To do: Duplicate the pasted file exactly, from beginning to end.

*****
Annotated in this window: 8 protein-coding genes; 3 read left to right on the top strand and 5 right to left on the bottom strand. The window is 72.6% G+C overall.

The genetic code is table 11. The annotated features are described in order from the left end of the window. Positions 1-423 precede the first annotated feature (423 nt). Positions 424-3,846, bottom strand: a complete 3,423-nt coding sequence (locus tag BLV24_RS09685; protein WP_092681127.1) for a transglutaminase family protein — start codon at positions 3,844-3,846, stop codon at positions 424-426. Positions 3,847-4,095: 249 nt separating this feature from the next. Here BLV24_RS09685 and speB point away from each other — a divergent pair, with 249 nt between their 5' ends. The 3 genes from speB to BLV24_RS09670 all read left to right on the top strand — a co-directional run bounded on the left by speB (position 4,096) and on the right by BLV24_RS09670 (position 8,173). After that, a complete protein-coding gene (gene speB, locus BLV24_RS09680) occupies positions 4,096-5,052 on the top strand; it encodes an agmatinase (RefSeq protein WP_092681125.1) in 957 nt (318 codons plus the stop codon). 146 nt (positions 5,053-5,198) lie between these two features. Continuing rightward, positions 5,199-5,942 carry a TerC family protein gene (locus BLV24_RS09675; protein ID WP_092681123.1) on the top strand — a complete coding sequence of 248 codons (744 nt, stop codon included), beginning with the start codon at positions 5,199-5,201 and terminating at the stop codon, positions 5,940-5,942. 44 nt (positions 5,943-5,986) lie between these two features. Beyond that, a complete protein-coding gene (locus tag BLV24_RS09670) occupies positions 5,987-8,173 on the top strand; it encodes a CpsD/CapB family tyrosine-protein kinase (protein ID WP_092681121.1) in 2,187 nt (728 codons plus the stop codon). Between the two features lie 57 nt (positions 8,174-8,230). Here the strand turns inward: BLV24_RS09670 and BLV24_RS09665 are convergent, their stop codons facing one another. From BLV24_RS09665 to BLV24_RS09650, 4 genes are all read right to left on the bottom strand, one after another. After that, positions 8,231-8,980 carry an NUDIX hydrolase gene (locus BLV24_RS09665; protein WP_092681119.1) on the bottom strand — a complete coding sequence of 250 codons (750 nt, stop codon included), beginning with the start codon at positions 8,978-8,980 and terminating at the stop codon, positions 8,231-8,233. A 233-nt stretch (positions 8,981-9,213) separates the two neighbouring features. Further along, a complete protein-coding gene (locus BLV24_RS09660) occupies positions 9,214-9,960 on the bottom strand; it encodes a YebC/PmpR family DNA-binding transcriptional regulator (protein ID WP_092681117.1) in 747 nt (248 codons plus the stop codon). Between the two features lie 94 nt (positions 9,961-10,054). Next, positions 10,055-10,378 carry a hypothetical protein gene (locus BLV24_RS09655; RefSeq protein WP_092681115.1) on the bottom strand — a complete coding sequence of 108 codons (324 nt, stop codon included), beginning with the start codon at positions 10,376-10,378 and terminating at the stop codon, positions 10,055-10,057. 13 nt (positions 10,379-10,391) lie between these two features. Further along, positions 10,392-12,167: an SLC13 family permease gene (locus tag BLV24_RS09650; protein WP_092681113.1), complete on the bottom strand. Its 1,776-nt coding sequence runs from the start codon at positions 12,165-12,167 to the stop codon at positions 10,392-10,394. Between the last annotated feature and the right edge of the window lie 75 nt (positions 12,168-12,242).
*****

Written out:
Annotated in this window: 8 protein-coding genes; 3 read left to right on the top strand and 5 right to left on the bottom strand. The window is 72.6% G+C overall.

The genetic code is table 11. The annotated features are described in order from the left end of the window. Positions 1-423 precede the first annotated feature (423 nt). Positions 424-3,846, bottom strand: a complete 3,423-nt coding sequence (locus tag BLV24_RS09685; protein WP_092681127.1) for a transglutaminase family protein — start codon at positions 3,844-3,846, stop codon at positions 424-426. Positions 3,847-4,095: 249 nt separating this feature from the next. Here BLV24_RS09685 and speB point away from each other — a divergent pair, with 249 nt between their 5' ends. The 3 genes from speB to BLV24_RS09670 all read left to right on the top strand — a co-directional run bounded on the left by speB (position 4,096) and on the right by BLV24_RS09670 (position 8,173). After that, a complete protein-coding gene (gene speB, locus BLV24_RS09680) occupies positions 4,096-5,052 on the top strand; it encodes an agmatinase (RefSeq protein WP_092681125.1) in 957 nt (318 codons plus the stop codon). 146 nt (positions 5,053-5,198) lie between these two features. Continuing rightward, positions 5,199-5,942 carry a TerC family protein gene (locus BLV24_RS09675; protein ID WP_092681123.1) on the top strand — a complete coding sequence of 248 codons (744 nt, stop codon included), beginning with the start codon at positions 5,199-5,201 and terminating at the stop codon, positions 5,940-5,942. 44 nt (positions 5,943-5,986) lie between these two features. Beyond that, a complete protein-coding gene (locus tag BLV24_RS09670) occupies positions 5,987-8,173 on the top strand; it encodes a CpsD/CapB family tyrosine-protein kinase (protein ID WP_092681121.1) in 2,187 nt (728 codons plus the stop codon). Between the two features lie 57 nt (positions 8,174-8,230). Here the strand turns inward: BLV24_RS09670 and BLV24_RS09665 are convergent, their stop codons facing one another. From BLV24_RS09665 to BLV24_RS09650, 4 genes are all read right to left on the bottom strand, one after another. After that, positions 8,231-8,980 carry an NUDIX hydrolase gene (locus BLV24_RS09665; protein WP_092681119.1) on the bottom strand — a complete coding sequence of 250 codons (750 nt, stop codon included), beginning with the start codon at positions 8,978-8,980 and terminating at the stop codon, positions 8,231-8,233. A 233-nt stretch (positions 8,981-9,213) separates the two neighbouring features. Further along, a complete protein-coding gene (locus BLV24_RS09660) occupies positions 9,214-9,960 on the bottom strand; it encodes a YebC/PmpR family DNA-binding transcriptional regulator (protein ID WP_092681117.1) in 747 nt (248 codons plus the stop codon). Between the two features lie 94 nt (positions 9,961-10,054). Next, positions 10,055-10,378 carry a hypothetical protein gene (locus BLV24_RS09655; RefSeq protein WP_092681115.1) on the bottom strand — a complete coding sequence of 108 codons (324 nt, stop codon included), beginning with the start codon at positions 10,376-10,378 and terminating at the stop codon, positions 10,055-10,057. 13 nt (positions 10,379-10,391) lie between these two features. Further along, positions 10,392-12,167: an SLC13 family permease gene (locus tag BLV24_RS09650; protein WP_092681113.1), complete on the bottom strand. Its 1,776-nt coding sequence runs from the start codon at positions 12,165-12,167 to the stop codon at positions 10,392-10,394. Between the last annotated feature and the right edge of the window lie 75 nt (positions 12,168-12,242).